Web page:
The Relationship Plan, Part 3

We had another terrific adult education class yesterday, building on what we learned in the last two classes, which I blogged about in The Relationship Plan and The Relationship Plan, Part 2. It is all still really about the relationships — our relationship with God through the power of the Holy Spirit made possible by Jesus’ atoning sacrifice and our relationships with each other. I was pondering this morning about how in just the past few weeks the relationships of the members of this small class have grown and we have learned from each other about how to walk more closely with our Savior. Well, I guess I’ve learned from the others, and I hope they have learned from me, but I can’t say for sure.

The two new principles that we learned this week from The Master Plan of Evangelism by Robert E. Coleman are (1) that Jesus demonstrated to His disciples how to accomplish the work of evangelism that He had planned for them, and (2) that He delegated the work to them with specific instructions.

So Jesus demonstrated, or modeled, how the disciples should live so as to accomplish the work of evangelism. But what behavior did He demonstrate or model? Coleman focuses on just a few of the things Jesus modeled. First and foremost was prayer. Even though Jesus had a direct relationship with the Father, He often prayed aloud and in the presence of the disciples so that they would see that prayer provided Him with strength and wisdom. After teaching the disciples the basics of prayer and the model Lord’s Prayer that is used even today in many churches, He:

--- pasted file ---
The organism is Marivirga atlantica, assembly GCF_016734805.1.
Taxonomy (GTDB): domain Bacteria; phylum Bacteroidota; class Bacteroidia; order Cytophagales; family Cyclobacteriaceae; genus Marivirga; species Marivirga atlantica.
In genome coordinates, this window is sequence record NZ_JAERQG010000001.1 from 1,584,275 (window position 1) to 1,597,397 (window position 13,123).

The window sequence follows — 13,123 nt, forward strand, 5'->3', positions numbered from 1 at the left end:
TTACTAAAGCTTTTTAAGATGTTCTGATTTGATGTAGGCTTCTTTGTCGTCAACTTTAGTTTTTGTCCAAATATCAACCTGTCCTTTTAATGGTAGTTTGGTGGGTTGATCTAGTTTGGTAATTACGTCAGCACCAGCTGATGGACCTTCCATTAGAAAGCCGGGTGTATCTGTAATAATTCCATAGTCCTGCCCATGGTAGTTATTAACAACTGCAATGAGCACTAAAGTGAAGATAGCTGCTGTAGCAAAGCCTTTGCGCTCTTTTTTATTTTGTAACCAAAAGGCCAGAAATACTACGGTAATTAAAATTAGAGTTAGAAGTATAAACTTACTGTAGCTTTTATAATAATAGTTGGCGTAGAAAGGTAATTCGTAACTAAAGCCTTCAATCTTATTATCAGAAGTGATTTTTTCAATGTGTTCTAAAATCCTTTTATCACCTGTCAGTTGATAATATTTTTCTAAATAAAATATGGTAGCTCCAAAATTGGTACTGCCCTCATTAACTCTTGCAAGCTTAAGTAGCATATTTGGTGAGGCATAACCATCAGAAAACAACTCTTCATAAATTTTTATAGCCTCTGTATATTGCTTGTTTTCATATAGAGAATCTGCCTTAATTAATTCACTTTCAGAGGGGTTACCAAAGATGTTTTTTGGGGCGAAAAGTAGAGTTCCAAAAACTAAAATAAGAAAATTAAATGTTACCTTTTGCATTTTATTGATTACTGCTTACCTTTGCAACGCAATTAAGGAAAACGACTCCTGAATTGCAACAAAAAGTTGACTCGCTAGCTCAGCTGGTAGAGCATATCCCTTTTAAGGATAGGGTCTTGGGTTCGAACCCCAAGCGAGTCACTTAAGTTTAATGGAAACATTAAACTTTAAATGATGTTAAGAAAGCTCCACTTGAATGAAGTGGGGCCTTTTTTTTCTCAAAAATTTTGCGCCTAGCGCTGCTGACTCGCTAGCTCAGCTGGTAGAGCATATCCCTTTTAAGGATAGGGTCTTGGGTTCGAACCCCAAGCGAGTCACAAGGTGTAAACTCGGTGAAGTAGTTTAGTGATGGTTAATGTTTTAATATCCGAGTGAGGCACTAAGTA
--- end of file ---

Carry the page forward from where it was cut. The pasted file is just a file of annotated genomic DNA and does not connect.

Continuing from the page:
[E]mphasized the life of prayer again and again when talking with his disciples, continually enlarging on its meaning and application as they were able to comprehend deeper realities of his Spirit. It was an indispensable part of their training, which in turn they would have to transmit to others. On thing is certain: unless they grasped the meaning of prayer, and learned how to practice it with consistency, not much would ever come of their lives. The Master Plan of Evangelism  pg. 64.

Jesus also modeled the use of scripture to answer questions and make decisions consistent with God’s Word. In response to questions from the Pharisees or other, Jesus would frequently respond with an Old Testament reference. And in everything He did, Jesus modeled the winning of souls to the Kingdom of God, “either by explaining a spiritual truth or revealing to them how they should deal with people.” The Master Plan of Evangelism  pg. 66. The demonstration never ended; class was always in session when the disciples were with Jesus.

These same behaviors are important for us today if we want to be His disciples. We must develop consistent prayer habits, learn to use scripture to solve the questions we have, and endeavor to win souls for Jesus. In class we talked about how we are never too old to learn these behaviors. Many Christians don’t exhibit consistent prayer and use of scripture, or appear to be focused on winning souls, perhaps because that behavior was never modeled for us. Nonetheless, we need to look to the example of Jesus and work on developing these behaviors so that we can model them to those who we are called by God to lead and nurture for the ultimate work that Christ has set before us.